New Chip and PIN Government Travel Charge Cards
Attention Travelers: If you have an existing GTCC account and do not have a Chip and PIN card, your account may have been closed. Contact your APC to determine status and/or to reapply.
In 2015, the Department of Defense issued Chip and PIN Government Travel Charge Cards (GTCC) to all DoD personnel with active accounts. In October 2015, all inactive accounts with a magnetic stripe card were placed in a 'soft close' status for a period of 6 months and then permanently closed. If an inactive account met one of the following criteria, it was closed:
- Failed to receipt verify the magnetic stripe card
- Magnetic stripe card was receipt verified, but no merchant or ATM transactions were made within 36 months
- Account credit limit was set to $0
- Account was flagged for an incorrect mailing address/returned mail
- Account was flagged because of suspected fraud
Those cardholders will need to reapply to be issued a card.
If you plan to travel within the next six months and do not have a Government Travel Charge Card, contact your APC today.
* For centrally billed accounts (CBAs), the reissuance of Chip and PIN cards only applies to unit card accounts. Transportation-only CBAs were not reissued as Chip and PIN.
Important Information About Your New Chip and PIN Card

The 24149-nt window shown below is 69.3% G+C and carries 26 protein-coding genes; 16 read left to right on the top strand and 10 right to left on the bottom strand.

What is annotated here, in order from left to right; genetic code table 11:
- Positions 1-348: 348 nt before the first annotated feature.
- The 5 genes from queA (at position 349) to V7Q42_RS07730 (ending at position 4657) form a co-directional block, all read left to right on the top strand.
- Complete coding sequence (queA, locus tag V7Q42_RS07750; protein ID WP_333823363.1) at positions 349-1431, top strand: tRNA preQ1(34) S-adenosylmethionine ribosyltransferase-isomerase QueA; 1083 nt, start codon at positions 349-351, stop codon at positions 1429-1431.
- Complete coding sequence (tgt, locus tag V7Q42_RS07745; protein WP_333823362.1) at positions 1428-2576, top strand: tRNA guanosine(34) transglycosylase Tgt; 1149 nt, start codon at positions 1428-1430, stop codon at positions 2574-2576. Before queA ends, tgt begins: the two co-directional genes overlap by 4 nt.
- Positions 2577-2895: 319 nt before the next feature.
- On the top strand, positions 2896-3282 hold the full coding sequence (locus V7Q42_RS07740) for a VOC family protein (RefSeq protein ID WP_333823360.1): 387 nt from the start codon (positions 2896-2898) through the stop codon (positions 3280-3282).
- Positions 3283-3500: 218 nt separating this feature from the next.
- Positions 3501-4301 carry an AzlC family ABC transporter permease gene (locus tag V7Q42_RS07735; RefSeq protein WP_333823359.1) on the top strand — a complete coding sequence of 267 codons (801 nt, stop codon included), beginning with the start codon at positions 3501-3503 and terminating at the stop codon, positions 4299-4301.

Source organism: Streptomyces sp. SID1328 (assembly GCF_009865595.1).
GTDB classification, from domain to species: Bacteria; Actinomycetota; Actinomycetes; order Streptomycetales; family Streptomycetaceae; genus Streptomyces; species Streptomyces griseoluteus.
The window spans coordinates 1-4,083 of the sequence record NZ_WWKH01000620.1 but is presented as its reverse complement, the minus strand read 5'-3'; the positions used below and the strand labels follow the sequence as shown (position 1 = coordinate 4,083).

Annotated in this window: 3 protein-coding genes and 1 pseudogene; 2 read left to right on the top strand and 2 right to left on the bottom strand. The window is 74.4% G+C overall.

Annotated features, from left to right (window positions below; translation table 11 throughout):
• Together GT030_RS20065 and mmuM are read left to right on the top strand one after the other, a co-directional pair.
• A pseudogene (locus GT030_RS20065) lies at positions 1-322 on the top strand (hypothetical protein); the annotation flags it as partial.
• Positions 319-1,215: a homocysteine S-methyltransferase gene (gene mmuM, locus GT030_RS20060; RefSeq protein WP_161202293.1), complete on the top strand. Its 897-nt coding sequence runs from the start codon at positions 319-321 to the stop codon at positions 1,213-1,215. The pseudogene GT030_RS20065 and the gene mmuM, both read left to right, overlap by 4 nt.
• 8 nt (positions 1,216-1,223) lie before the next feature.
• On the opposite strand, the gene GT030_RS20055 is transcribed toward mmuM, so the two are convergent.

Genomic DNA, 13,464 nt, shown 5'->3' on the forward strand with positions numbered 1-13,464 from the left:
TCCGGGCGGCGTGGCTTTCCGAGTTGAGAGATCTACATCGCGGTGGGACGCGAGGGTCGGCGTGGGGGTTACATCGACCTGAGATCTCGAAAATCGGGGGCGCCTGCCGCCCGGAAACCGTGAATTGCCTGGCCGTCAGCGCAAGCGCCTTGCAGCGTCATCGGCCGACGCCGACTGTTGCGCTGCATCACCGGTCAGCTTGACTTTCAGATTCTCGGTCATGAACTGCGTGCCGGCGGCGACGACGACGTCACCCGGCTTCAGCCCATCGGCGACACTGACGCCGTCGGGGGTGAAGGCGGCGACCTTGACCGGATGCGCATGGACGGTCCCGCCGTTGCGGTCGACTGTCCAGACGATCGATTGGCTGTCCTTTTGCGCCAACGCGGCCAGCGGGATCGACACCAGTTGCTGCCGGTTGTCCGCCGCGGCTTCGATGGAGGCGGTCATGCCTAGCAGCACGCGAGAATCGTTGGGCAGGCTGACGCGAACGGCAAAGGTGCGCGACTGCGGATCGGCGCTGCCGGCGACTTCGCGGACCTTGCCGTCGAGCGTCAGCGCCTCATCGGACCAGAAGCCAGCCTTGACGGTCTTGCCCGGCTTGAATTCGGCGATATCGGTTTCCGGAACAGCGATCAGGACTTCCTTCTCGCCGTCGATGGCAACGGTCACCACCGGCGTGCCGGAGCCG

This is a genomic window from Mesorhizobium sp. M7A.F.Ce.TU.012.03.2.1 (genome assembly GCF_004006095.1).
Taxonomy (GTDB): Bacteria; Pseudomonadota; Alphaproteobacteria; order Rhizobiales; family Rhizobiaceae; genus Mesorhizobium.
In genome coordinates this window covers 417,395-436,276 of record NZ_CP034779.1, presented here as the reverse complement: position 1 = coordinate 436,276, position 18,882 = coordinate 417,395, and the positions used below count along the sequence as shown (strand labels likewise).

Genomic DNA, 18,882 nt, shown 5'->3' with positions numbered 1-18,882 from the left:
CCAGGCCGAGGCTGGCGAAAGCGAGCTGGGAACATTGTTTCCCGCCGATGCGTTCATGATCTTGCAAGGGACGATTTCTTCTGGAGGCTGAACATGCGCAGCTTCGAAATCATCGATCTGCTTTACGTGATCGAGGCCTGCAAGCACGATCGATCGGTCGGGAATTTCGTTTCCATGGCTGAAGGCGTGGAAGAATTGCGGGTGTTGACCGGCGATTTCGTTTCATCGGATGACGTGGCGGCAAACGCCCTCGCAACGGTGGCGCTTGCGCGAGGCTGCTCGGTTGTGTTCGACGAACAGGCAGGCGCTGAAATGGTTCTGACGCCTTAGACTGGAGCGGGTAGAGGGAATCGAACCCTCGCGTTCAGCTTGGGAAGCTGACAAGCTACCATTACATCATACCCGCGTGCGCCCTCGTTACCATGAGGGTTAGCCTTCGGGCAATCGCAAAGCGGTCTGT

- It is very important that you call Citi customer service or visit the web link on listed on the sticker on the front of your card to confirm receipt, activate it and sign the back. To ensure that you will be able to plan your next TDY, update your DTS profile with the new card information. For instructions, see How to Update Your DTS Profile.
- To use the Chip and PIN technology: Your first purchase with your card must be at a staffed, chip-enabled point-of-sale terminal. If your first purchase is at a self-service point-of-sale, the terminal will read the magnetic stripe on the new card instead of the chip.
- Chip and PIN cards still include the magnetic stripe.
About Chip and PIN
Chip and PIN is the next generation of payment card technology and was introduced as another tool to combat potential fraud. Chip and PIN cards contain a microprocessor that requires cardholder authentication via a 4-digit Personal Identification Number (PIN) input at point-of-sale. The microprocessor chip encrypts the transaction data protecting the cardholders' personally identifiable information (PII)), as well as the Government's sensitive transaction and payment data. If the card is lost or stolen, the embedded microchip makes the card extremely difficult to counterfeit.